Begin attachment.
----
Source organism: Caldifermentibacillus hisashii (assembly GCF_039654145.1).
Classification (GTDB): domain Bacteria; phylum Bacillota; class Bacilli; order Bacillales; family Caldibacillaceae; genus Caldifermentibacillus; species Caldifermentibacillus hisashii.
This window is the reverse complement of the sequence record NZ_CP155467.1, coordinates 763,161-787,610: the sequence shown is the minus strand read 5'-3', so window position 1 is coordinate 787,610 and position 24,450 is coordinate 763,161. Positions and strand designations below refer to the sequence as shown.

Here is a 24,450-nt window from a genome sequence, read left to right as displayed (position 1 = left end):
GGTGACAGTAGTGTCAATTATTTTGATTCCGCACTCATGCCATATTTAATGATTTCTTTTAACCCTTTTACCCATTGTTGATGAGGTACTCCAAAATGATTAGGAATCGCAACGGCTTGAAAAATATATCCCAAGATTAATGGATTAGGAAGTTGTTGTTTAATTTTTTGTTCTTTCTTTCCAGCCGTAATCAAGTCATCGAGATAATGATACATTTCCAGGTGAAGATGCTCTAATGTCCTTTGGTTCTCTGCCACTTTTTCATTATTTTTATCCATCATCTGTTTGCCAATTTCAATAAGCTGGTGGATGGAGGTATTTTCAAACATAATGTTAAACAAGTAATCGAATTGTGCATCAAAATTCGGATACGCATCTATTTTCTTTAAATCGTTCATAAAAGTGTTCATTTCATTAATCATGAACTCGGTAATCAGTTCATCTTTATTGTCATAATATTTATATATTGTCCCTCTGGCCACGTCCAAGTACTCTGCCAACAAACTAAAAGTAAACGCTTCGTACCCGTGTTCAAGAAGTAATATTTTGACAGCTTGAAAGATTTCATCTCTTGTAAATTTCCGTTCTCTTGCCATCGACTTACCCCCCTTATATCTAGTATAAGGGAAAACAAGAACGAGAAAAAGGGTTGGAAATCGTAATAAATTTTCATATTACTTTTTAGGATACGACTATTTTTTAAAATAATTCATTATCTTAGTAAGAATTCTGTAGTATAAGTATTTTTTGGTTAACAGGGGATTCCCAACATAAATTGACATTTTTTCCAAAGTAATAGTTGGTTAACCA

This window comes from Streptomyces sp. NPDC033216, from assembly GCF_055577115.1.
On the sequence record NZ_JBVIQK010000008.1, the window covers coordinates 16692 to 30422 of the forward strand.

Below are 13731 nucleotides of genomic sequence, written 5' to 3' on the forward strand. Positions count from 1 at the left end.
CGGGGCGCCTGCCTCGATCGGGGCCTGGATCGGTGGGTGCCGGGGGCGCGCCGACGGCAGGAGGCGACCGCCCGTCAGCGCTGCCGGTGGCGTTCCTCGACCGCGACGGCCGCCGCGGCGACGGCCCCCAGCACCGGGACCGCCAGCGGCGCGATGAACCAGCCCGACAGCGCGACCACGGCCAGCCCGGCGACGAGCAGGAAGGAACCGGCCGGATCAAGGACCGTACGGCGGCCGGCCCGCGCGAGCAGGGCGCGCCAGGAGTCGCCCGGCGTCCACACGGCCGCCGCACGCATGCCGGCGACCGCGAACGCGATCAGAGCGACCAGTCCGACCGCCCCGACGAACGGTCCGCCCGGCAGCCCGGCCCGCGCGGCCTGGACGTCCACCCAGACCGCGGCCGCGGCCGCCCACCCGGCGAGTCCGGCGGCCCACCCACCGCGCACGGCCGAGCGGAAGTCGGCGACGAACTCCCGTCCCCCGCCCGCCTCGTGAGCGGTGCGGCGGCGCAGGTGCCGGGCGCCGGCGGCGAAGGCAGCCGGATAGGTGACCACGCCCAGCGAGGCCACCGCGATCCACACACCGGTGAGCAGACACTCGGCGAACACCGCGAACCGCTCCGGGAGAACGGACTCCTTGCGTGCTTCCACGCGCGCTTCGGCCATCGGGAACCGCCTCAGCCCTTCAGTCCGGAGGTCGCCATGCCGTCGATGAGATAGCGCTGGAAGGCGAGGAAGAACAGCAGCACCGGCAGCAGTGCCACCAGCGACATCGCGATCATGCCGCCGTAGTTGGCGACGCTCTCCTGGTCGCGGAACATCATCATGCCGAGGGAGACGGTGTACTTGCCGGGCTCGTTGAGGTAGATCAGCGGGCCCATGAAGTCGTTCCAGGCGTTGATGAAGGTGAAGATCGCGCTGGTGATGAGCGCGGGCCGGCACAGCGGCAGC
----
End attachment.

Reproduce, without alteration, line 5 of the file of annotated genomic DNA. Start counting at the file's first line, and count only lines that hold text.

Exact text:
GGTGACAGTAGTGTCAATTATTTTGATTCCGCACTCATGCCATATTTAATGATTTCTTTTAACCCTTTTACCCATTGTTGATGAGGTACTCCAAAATGATTAGGAATCGCAACGGCTTGAAAAATATATCCCAAGATTAATGGATTAGGAAGTTGTTGTTTAATTTTTTGTTCTTTCTTTCCAGCCGTAATCAAGTCATCGAGATAATGATACATTTCCAGGTGAAGATGCTCTAATGTCCTTTGGTTCTCTGCCACTTTTTCATTATTTTTATCCATCATCTGTTTGCCAATTTCAATAAGCTGGTGGATGGAGGTATTTTCAAACATAATGTTAAACAAGTAATCGAATTGTGCATCAAAATTCGGATACGCATCTATTTTCTTTAAATCGTTCATAAAAGTGTTCATTTCATTAATCATGAACTCGGTAATCAGTTCATCTTTATTGTCATAATATTTATATATTGTCCCTCTGGCCACGTCCAAGTACTCTGCCAACAAACTAAAAGTAAACGCTTCGTACCCGTGTTCAAGAAGTAATATTTTGACAGCTTGAAAGATTTCATCTCTTGTAAATTTCCGTTCTCTTGCCATCGACTTACCCCCCTTATATCTAGTATAAGGGAAAACAAGAACGAGAAAAAGGGTTGGAAATCGTAATAAATTTTCATATTACTTTTTAGGATACGACTATTTTTTAAAATAATTCATTATCTTAGTAAGAATTCTGTAGTATAAGTATTTTTTGGTTAACAGGGGATTCCCAACATAAATTGACATTTTTTCCAAAGTAATAGTTGGTTAACCA